Some very good news was announced in California last week, the kind of news that gives you hope and helps get you through other environmental struggles that might not be going so well.
At a press conference on a sunny hillside 60 miles north of Los Angeles, the Sierra Club and others unveiled a deal to protect the largest contiguous parcel of land designated for conservation in California history -- 240,000 acres of stunningly diverse landscapes on the privately-owned Tejon Ranch south of Bakersfield. (Think about that: This is 2008 and we're still preserving massive hunks of land -- in Southern California no less!) At 375 square miles, the preserve of desert, woodlands, and grasslands is eight times the size of San Francisco and nearly the size of Los Angeles.
Our point man on the deal, senior regional representative Bill Corcoran, put it well: "For Southern California, this is the ecological equivalent of the Louisiana Purchase. It is the keystone for protecting Southern California's natural legacy, a crossroads where our state's mountains, valleys, and desert meet. Visitors to the heart of the ranch see California as it was—wild and achingly beautiful." The area is home to home to the endangered California condor and the kit fox.
The protected lands will be overseen by a new entity, the Tejon Ranch Conservancy, which will see to the permanent protection of about 178,000 acres through a combination of dedicated conservation easements and designated project open spaces. Also, around 10,000 acres of the ranch will be set aside for 37 miles of the Pacific Crest Trail, which will be rerouted to the ranch's land.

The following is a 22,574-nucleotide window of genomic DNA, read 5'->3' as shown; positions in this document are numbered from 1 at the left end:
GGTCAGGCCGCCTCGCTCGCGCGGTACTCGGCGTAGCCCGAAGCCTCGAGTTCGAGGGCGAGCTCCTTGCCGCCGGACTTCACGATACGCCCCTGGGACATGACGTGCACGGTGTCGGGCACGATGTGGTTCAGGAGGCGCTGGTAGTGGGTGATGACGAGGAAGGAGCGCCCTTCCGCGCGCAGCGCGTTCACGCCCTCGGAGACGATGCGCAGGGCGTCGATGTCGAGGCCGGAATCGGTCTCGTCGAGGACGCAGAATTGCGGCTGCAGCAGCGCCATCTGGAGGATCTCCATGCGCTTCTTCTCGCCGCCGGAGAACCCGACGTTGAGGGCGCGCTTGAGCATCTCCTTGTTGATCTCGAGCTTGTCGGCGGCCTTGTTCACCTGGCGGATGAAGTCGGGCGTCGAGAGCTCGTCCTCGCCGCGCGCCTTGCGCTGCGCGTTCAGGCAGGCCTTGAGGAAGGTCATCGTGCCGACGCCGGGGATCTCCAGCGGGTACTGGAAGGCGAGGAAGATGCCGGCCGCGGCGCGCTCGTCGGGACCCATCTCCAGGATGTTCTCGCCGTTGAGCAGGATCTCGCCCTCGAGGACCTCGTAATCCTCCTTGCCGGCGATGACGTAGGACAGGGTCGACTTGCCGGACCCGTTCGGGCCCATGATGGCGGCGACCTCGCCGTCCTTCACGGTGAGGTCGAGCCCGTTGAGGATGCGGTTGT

In return for keeping 90 percent of the property in its natural state, the Club and its allies agreed not to challenge the development of 30,000 acres for industrial, resort and residential purposes on the western and southwestern edge of the ranch, near Interstate 5.
Now, this was not an overnight deal. Corcoran, who began working on the issue eight years ago, has been negotiating an agreement for 20 months along with former Club Director Jim Dodson and in consultation with local volunteer leaders; he describes the negotiations as "often difficult but always in good faith."
As Sierra Club Executive Director Carl Pope explains in his blog, back in 2005 and 2006, Tejon offered to set aside much smaller parts of the ranch for preservation, potentially allowing much more development than may occur under last week's agreement.
But the Sierra Club, Natural Resources Defense Council, Audubon California, Planning and Conservation League and Endangered Habitats League turned down the offer and insisted that conservation not be limited to so little of the Ranch. The Sierra Club told the Tejon contingent that we would make saving Tejon one of our top California priorities, and that long and bitter litigation would precede any development approvals. The company came to the table, and last week we were able to announce this win for wildlife. As Carl says, "The Tejon victory is a sober reminder of the importance of setting your sights high, staying at the negotiating table, and being willing to bargain hard."
Image credits: The photo of the tree on the ranch land is taken by Bill Corcoran of the Sierra Club; and the press conference photo is by the Sierra Club's Jeff Gantman.